Web 2.5: DNA Social Networking

According to The Globe and Mail Technology, the hottest trend in online social networking is genealogy, but not genealogy as you might imagine. This is a far cry from your family history blog.

Rather than exchanging photos, music and cellphone numbers, as many of the 100 million members of MySpace.com do, participants in Ms. Wong’s online community share Y-DNA markers and mtDNA Haplogroups.

The neuroscientist is president and chief executive officer of Genetrack Biolabs Inc., one of the country’s largest DNA testing labs. Recently the Vancouver company broadened its focus beyond paternity suits and other legal testing to capitalize on the emerging field of genetic genealogy.

With a swab of the mouth and access to Genetrack’s site DNAancestryproject.com, clients can trace their lineage for possible connections to famous figures of the past, such as Marie Antoinette, whose DNA has been preserved in a locket of her hair.

The farther back in time, the wider the family connections. For example, researchers have found that one in five men in the northwest of Ireland carry the DNA of the great Irish king Niall Noigiallach, who ruled in the early 5th century. And they estimate that 2 per cent of New York’s European males today also share the royal chromosome.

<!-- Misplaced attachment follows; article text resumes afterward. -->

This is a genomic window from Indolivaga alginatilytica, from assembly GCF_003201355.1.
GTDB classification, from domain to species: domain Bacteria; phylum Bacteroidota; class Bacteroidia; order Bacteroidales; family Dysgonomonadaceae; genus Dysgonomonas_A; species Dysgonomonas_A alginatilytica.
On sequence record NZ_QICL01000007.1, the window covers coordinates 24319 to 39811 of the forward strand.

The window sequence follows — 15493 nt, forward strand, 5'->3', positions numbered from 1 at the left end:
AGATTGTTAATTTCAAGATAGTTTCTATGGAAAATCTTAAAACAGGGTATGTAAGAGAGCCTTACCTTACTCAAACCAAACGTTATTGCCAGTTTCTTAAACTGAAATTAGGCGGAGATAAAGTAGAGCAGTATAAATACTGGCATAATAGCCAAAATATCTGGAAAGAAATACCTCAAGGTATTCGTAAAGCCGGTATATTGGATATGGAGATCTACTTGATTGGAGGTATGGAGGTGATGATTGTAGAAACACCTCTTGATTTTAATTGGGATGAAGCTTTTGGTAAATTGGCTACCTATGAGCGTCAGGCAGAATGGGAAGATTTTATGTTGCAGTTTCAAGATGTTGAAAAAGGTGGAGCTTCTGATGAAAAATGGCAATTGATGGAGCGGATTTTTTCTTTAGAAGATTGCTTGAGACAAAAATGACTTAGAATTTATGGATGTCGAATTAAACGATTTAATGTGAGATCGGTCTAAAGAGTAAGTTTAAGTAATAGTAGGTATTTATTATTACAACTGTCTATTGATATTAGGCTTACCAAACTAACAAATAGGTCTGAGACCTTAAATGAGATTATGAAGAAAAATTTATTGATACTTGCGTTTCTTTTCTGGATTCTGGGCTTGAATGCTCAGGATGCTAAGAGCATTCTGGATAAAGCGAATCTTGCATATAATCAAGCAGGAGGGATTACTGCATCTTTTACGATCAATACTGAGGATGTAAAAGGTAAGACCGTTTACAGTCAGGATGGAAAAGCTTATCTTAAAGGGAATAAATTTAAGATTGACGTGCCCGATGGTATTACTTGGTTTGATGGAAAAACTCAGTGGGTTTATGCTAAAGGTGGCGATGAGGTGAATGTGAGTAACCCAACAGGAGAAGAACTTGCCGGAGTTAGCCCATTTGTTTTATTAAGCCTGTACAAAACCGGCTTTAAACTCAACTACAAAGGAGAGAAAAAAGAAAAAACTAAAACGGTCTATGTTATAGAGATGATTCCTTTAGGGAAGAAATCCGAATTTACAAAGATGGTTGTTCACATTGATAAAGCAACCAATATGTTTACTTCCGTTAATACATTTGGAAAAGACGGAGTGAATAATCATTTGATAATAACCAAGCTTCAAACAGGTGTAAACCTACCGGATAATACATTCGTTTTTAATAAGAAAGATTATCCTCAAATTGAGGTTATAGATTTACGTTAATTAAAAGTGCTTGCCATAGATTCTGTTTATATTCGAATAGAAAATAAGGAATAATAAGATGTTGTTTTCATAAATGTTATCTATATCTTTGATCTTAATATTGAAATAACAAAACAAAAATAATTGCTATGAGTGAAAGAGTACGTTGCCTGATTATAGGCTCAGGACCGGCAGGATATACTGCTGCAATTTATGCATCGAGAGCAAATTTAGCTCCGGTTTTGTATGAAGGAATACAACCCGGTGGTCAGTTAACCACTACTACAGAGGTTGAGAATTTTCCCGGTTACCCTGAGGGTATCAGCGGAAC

Turning back the clock to prehistoric times, the website lets participants track the migratory paths their distant ancestors took out of Africa and even connect with people of related groups today.

Amazing. We spend time researching our family history through our blogs and genealogy discussion groups, but imagine a social networking group whose sole purpose to to connect you with your DNA relatives.

The idea behind Genetrack and DNAancestryproject.com is to help those researching their family history through their DNA find common ground and make connections beyond the gene pool. According to the company president, Ms. Wong: “Everybody in the project is connected to everyone else.” Which makes this social networking project even more amazing and wide spread.